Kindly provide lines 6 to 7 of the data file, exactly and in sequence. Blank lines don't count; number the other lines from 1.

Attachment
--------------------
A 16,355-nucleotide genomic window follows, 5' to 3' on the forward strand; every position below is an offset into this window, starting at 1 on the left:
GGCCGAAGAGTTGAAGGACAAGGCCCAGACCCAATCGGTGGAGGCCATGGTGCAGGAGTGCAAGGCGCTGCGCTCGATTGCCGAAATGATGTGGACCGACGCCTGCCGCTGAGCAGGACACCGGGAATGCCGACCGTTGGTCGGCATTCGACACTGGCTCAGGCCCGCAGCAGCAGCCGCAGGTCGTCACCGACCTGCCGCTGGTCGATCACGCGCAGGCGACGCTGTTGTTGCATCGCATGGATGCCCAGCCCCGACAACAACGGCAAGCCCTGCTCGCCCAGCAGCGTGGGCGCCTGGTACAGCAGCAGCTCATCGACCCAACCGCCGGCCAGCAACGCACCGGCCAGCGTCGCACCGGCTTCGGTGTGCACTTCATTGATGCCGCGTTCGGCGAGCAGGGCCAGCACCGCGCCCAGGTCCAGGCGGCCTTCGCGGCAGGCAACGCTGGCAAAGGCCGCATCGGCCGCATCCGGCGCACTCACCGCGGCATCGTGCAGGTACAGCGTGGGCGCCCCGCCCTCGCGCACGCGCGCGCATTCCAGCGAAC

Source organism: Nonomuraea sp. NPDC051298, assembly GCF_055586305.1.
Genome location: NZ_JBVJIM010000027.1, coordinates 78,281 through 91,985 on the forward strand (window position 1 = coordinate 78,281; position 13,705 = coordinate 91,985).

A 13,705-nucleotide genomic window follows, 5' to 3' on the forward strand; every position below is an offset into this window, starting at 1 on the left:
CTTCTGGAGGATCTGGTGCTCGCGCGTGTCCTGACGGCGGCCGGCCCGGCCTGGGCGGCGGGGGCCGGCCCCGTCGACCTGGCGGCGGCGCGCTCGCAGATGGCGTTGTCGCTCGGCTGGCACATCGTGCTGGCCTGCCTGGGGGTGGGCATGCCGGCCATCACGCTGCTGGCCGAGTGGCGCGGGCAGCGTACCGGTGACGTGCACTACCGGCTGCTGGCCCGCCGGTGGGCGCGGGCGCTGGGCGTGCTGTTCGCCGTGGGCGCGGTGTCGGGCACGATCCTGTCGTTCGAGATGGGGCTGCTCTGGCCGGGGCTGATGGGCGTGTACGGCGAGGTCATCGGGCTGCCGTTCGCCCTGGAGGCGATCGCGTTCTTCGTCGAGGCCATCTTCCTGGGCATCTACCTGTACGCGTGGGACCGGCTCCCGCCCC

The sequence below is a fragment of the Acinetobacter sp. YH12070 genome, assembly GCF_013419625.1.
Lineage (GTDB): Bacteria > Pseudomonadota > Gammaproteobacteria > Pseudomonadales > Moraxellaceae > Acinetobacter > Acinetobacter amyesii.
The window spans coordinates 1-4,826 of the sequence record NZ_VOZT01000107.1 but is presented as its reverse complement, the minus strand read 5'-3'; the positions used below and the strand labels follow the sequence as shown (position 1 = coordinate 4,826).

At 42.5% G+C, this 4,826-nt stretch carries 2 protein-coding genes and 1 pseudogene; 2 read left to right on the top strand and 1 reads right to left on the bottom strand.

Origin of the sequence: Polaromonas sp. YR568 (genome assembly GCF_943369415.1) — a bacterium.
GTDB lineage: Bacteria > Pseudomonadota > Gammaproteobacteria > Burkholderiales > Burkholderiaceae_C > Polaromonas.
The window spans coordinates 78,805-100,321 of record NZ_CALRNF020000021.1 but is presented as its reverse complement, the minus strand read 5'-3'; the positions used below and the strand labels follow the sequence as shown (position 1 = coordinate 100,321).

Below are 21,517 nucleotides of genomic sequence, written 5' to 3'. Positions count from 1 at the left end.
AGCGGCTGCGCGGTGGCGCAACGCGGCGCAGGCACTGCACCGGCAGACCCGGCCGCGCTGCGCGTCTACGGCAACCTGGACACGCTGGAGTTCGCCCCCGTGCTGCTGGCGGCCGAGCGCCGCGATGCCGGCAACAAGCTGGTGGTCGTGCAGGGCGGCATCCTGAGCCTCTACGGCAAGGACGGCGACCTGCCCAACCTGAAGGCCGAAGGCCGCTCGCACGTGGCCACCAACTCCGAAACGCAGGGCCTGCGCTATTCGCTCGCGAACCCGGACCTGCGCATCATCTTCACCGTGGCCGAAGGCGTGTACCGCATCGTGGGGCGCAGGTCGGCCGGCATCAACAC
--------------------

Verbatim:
CTTCTGGAGGATCTGGTGCTCGCGCGTGTCCTGACGGCGGCCGGCCCGGCCTGGGCGGCGGGGGCCGGCCCCGTCGACCTGGCGGCGGCGCGCTCGCAGATGGCGTTGTCGCTCGGCTGGCACATCGTGCTGGCCTGCCTGGGGGTGGGCATGCCGGCCATCACGCTGCTGGCCGAGTGGCGCGGGCAGCGTACCGGTGACGTGCACTACCGGCTGCTGGCCCGCCGGTGGGCGCGGGCGCTGGGCGTGCTGTTCGCCGTGGGCGCGGTGTCGGGCACGATCCTGTCGTTCGAGATGGGGCTGCTCTGGCCGGGGCTGATGGGCGTGTACGGCGAGGTCATCGGGCTGCCGTTCGCCCTGGAGGCGATCGCGTTCTTCGTCGAGGCCATCTTCCTGGGCATCTACCTGTACGCGTGGGACCGGCTCCCGCCCC

The sequence below is a fragment of the Acinetobacter sp. YH12070 genome, assembly GCF_013419625.1.